February 21, 2018

Jazz Band hosts their last concert of the year in the small theater

Mira Costa POPS concert(Sarah Toomey/La Vista)

Cara Martinez

Staff Writer

The Mira Costa jazz band held its last concert of the year on June 2 in the small theatre, in order to showcase all of the pieces the jazz students have been working on as a group all year.

The Jazz Band played a total of 11 songs including “Sweet Georgia Upside Down” and “Not To Be Forgotten.” There were five different jazz groups including Jazz 1, Jazz 2 that performed and three different combination groups. The groups performed in different styles, such as standard swing, funk and eclectic modern.

“Our practicing stemmed from the core technique,” Mira Costa Band Director Joel Carlson said. “When we got together as an ensemble this group mentality came together. You couldn’t make this music without other people so learning to work together and collaborate made this a collaborative art form in many ways.”

The Jazz Band practiced their pieces all year in various competitions, such as the Fullerton Jazz Festival and the Berklee High School Jazz Festival. According to Carlson, students focused on improvisation, soloing, combos and developing the ability to play the music and styles.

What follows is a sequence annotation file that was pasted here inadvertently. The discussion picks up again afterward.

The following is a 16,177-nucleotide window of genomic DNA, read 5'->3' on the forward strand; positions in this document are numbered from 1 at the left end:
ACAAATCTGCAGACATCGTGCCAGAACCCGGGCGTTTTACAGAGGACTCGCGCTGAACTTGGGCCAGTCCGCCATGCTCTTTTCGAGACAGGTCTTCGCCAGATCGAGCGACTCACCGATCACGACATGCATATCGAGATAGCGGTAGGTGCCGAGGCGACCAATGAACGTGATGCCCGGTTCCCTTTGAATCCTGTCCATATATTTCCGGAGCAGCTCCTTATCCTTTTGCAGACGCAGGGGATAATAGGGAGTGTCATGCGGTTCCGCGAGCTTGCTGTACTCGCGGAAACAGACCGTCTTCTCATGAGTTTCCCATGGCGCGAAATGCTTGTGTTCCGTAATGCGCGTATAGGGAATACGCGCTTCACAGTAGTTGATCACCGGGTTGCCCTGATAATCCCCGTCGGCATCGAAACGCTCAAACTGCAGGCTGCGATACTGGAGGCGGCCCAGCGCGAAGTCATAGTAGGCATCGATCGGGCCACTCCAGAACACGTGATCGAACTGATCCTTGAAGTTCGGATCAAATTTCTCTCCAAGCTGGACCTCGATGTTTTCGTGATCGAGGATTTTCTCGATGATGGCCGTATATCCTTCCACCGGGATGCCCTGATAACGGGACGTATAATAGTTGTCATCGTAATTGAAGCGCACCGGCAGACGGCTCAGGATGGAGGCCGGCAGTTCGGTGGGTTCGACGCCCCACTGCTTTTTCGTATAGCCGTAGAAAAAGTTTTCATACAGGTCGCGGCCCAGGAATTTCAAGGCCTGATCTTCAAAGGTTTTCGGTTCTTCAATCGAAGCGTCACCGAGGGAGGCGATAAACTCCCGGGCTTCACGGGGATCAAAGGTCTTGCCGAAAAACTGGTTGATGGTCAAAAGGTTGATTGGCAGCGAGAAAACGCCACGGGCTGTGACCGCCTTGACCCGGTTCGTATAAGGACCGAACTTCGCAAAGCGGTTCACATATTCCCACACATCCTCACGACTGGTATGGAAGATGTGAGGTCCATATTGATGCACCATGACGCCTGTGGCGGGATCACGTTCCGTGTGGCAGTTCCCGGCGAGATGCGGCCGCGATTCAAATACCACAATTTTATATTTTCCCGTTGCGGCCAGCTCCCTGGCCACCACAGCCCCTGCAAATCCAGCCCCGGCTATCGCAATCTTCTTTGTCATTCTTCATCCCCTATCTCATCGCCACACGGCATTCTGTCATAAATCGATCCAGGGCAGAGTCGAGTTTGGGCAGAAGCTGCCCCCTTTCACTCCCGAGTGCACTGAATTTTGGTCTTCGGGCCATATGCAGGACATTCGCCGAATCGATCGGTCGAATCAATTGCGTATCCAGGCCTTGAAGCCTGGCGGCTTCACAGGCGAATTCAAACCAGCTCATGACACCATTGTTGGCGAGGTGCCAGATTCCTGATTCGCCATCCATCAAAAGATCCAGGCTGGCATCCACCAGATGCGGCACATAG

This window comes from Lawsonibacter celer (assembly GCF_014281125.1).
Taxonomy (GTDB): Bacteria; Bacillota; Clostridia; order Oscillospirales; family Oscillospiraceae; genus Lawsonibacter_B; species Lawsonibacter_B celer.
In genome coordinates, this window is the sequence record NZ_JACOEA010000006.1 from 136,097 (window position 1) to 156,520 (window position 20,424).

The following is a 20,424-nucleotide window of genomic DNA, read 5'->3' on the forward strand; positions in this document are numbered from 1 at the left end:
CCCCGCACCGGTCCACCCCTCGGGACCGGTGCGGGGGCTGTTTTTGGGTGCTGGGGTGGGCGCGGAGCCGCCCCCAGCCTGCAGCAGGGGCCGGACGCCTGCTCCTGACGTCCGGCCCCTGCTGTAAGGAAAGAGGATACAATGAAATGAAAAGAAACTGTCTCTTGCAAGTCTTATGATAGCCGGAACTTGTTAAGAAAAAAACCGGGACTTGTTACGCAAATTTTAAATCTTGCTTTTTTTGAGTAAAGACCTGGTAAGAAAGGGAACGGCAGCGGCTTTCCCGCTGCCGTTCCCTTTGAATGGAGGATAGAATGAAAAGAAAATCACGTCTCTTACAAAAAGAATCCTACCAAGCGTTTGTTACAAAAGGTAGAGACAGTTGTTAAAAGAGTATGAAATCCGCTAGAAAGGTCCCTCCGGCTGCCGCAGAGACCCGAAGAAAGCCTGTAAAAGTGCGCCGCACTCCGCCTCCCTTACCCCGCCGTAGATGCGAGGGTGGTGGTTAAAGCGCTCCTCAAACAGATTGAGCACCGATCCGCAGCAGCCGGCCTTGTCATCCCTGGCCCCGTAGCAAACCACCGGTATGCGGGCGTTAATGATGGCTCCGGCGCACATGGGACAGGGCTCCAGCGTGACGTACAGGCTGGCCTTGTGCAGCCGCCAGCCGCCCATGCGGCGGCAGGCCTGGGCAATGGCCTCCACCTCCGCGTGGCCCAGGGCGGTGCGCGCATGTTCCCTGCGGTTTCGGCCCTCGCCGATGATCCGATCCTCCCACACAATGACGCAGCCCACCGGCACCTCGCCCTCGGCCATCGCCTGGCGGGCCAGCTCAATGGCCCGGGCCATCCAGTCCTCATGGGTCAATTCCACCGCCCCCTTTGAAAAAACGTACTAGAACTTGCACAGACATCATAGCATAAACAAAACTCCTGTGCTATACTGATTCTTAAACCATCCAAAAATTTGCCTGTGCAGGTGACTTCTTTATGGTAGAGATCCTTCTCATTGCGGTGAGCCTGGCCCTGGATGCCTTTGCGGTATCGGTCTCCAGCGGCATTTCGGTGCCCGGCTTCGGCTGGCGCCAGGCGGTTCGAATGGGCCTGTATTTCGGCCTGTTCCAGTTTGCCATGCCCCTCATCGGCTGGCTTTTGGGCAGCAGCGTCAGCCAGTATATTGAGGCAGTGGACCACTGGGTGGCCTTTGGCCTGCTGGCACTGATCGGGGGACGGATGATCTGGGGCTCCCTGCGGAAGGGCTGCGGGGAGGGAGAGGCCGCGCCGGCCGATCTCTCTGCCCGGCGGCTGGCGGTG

“I think it is very cool to have an all jazz concert and we have had it for a number of years now, Carlson said. “I think jazz has been strong enough to hold its own here, especially with its own successes here at the Berklee festival in Boston and the Fullerton festival.”

There were a total of 24 soloists including Seniors, Matthew Kennedy, Matthew DuMont and Jules Gilliam. Kennedy performed Radiohead’s “Kid A” and his practice process consisted of going over the chords and recording the piece, Kennedy said.

“I  think my piece is very meditative and the rhythms are not the same,” Kennedy said. “I liked being a soloist because it gave me a chance to express myself creatively.”

According to Carlson the concert preparation was successful and there was a large mix of people who pursued soloing and students also pursued stylistic playing.

Be the first to comment

Leave a Reply

Your email address will not be published.